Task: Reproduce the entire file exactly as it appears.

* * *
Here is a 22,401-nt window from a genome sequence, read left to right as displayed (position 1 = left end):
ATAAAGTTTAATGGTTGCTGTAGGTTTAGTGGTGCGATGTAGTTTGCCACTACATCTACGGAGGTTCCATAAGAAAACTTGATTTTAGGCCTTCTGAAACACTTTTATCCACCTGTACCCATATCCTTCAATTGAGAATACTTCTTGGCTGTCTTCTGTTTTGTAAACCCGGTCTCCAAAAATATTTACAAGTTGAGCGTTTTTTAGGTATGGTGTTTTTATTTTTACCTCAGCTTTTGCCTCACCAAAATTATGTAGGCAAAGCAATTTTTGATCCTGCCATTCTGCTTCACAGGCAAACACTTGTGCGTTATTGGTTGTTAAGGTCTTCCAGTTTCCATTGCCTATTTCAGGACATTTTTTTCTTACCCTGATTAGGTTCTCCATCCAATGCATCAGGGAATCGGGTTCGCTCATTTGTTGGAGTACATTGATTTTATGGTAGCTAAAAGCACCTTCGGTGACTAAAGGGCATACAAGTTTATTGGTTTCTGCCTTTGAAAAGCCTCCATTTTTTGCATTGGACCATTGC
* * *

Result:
Here is a 22,401-nt window from a genome sequence, read left to right as displayed (position 1 = left end):
ATAAAGTTTAATGGTTGCTGTAGGTTTAGTGGTGCGATGTAGTTTGCCACTACATCTACGGAGGTTCCATAAGAAAACTTGATTTTAGGCCTTCTGAAACACTTTTATCCACCTGTACCCATATCCTTCAATTGAGAATACTTCTTGGCTGTCTTCTGTTTTGTAAACCCGGTCTCCAAAAATATTTACAAGTTGAGCGTTTTTTAGGTATGGTGTTTTTATTTTTACCTCAGCTTTTGCCTCACCAAAATTATGTAGGCAAAGCAATTTTTGATCCTGCCATTCTGCTTCACAGGCAAACACTTGTGCGTTATTGGTTGTTAAGGTCTTCCAGTTTCCATTGCCTATTTCAGGACATTTTTTTCTTACCCTGATTAGGTTCTCCATCCAATGCATCAGGGAATCGGGTTCGCTCATTTGTTGGAGTACATTGATTTTATGGTAGCTAAAAGCACCTTCGGTGACTAAAGGGCATACAAGTTTATTGGTTTCTGCCTTTGAAAAGCCTCCATTTTTTGCATTGGACCATTGC